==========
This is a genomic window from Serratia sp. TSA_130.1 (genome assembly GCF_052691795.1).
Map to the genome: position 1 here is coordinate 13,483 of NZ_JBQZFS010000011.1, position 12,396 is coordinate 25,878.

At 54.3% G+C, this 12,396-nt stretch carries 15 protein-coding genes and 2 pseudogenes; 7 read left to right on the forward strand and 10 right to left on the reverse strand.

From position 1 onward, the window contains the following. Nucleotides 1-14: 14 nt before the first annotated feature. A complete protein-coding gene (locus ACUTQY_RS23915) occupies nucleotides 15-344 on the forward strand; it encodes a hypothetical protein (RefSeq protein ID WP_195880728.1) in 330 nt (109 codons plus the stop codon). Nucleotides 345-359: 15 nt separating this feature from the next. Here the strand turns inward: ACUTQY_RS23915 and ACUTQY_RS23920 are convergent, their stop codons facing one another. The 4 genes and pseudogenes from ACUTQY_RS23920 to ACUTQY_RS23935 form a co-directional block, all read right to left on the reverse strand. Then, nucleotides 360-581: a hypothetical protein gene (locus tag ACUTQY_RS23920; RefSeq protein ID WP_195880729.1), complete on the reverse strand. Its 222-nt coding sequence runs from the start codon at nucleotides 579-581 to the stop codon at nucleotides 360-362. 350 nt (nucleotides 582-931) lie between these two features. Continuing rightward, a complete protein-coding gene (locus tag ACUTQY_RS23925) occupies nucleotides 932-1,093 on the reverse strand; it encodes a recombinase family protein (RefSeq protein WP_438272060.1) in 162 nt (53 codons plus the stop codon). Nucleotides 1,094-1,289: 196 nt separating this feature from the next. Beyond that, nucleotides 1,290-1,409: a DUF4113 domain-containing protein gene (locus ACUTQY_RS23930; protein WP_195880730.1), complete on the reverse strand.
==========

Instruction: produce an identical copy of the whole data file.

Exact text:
This is a genomic window from Serratia sp. TSA_130.1 (genome assembly GCF_052691795.1).
Map to the genome: position 1 here is coordinate 13,483 of NZ_JBQZFS010000011.1, position 12,396 is coordinate 25,878.

At 54.3% G+C, this 12,396-nt stretch carries 15 protein-coding genes and 2 pseudogenes; 7 read left to right on the forward strand and 10 right to left on the reverse strand.

From position 1 onward, the window contains the following. Nucleotides 1-14: 14 nt before the first annotated feature. A complete protein-coding gene (locus ACUTQY_RS23915) occupies nucleotides 15-344 on the forward strand; it encodes a hypothetical protein (RefSeq protein ID WP_195880728.1) in 330 nt (109 codons plus the stop codon). Nucleotides 345-359: 15 nt separating this feature from the next. Here the strand turns inward: ACUTQY_RS23915 and ACUTQY_RS23920 are convergent, their stop codons facing one another. The 4 genes and pseudogenes from ACUTQY_RS23920 to ACUTQY_RS23935 form a co-directional block, all read right to left on the reverse strand. Then, nucleotides 360-581: a hypothetical protein gene (locus tag ACUTQY_RS23920; RefSeq protein ID WP_195880729.1), complete on the reverse strand. Its 222-nt coding sequence runs from the start codon at nucleotides 579-581 to the stop codon at nucleotides 360-362. 350 nt (nucleotides 582-931) lie between these two features. Continuing rightward, a complete protein-coding gene (locus tag ACUTQY_RS23925) occupies nucleotides 932-1,093 on the reverse strand; it encodes a recombinase family protein (RefSeq protein WP_438272060.1) in 162 nt (53 codons plus the stop codon). Nucleotides 1,094-1,289: 196 nt separating this feature from the next. Beyond that, nucleotides 1,290-1,409: a DUF4113 domain-containing protein gene (locus ACUTQY_RS23930; protein WP_195880730.1), complete on the reverse strand.